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All eyes are on the disruptive technologies the industry can expect in 2020 and in the future of networking technology. At the top of the list are 5G services, edge computing infrastructure and WAN technologies.
Three networking bloggers recently explored what the future of networking technology may hold and predicted that innovative technologies -- and the hype that bogged down the networking industry throughout 2019 -- will continue to shape the future of networking. Technologies such as 5G and edge computing will play key roles in network infrastructure transformation, while WAN technologies will continue to grow and thrive.
As WAN connectivity steadily improves and more organizations deploy WAN technologies -- including software-defined WAN -- the number of enterprise locations that solely use internet WAN connectivity could triple by 2023. In 2019, fewer than 10% of these locations had only internet WAN connectivity, according to Andrew Lerner, research vice president at Gartner. Lerner also predicted 60% of data center operations will be automated by 2023.
In addition, the next big thing in the future of networking technology isn't universal customer premises equipment, Lerner said; it's Secure Access Service Edge, or SASE. SASE is a single cloud platform that combines an organization's network and security services, and Lerner predicted SASE will see significant growth -- the largest amount of growth compared to other disruptive technologies -- in the early 2020s.
"By 2024, at least 40% of enterprises will have explicit strategies to adopt SASE, up from less than 1% at year-end 2018," Lerner said.
Delve further into Lerner's thoughts on the future of networking technology in the 2020s.
5G isn't here, but it's the future of networking technology
One arguably definitive fact that experts can agree upon is that 5G will not see widespread deployment in 2020. However, 5G will set the stage for the future of networking technology and, in particular, a new type of network model, according to Tom Nolle, president of CIMI Corp. Beyond the anticipated 5G New Radio deployments and this new network model, Nolle said 5G likely won't do much else in 2020.
The new network model, Nolle said, is a shift in how operators deal with incremental enhancement and modernization for their networks. Because many 5G deployments will be new -- and 5G networks will exist where networks haven't existed before -- strict guidelines and a one-size-fits-all service don't exist for 5G networks. This drives the need for a new, open network model that will be based more on open source or open hardware capabilities, which vendors will likely attempt to conquer throughout 2020.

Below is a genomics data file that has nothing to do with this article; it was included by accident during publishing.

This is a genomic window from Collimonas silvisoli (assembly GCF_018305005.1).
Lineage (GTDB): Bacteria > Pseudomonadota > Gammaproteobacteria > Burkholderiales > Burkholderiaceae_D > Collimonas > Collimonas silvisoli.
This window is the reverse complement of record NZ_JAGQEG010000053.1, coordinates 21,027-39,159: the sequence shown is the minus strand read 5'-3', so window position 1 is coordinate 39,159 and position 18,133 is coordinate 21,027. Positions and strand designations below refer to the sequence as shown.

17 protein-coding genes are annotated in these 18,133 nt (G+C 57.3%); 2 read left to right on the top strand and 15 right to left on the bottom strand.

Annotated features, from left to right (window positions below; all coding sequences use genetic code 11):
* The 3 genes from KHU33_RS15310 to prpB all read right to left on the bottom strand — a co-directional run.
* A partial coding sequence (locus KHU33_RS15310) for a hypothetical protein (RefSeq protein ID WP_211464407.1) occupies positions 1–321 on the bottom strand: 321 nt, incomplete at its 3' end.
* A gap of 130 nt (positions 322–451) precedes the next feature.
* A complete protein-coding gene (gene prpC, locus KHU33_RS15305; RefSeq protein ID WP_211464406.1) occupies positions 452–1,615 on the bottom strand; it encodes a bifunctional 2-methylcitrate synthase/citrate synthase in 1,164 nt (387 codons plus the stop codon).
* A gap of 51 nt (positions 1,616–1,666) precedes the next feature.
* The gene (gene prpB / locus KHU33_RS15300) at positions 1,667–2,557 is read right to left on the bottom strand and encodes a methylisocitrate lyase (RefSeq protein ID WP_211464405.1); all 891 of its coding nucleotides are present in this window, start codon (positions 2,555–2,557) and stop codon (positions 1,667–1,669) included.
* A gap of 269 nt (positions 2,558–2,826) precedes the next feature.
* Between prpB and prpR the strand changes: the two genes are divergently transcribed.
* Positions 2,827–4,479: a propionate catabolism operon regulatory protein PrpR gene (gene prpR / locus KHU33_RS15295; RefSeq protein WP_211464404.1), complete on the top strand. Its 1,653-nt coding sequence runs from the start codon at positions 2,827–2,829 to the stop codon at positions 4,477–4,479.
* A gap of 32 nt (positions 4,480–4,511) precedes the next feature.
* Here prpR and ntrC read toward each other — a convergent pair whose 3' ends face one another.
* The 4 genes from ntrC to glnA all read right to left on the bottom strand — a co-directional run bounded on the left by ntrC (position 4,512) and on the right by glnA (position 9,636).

"[F]or this year, the big news is that new 5G cells and backhaul are a great opportunity for modernization because it's greenfield deployment," Nolle said.
Read more of Nolle's thoughts on 5G, cloud platforms and edge computing in 2020.
Edge computing will take control, not take over
By the end of the 2010s, most, if not all, of the networking industry knew about edge computing and how it aimed to transform network infrastructure. In 2020, organizations will move beyond the hype and dig into planning for edge computing, according to Chris Drake, principal analyst at GlobalData Technology. Edge computing promises significant benefits for the future of networking technology, and 2020 will likely see the effects of all the industry hype.
These effects include enterprises adding edge computing to their digital transformation plans, although edge computing won't take over operations. Instead, Drake said, edge computing will complement various cloud services -- such as those from AWS and Microsoft Azure -- and control much of traditional data center operations. Edge computing will also benefit IoT adoption in enterprise networks, as well as 5G deployments, to help kick-start various organizations' digital transformation plans.
"In 2020, expect more alliances and more use cases that take advantage of the ability to combine edge technologies and 5G network architectures in ways that enable the development and delivery of new digital applications," Drake said.
Explore more of Drake's thoughts on edge computing in the future of networking technology.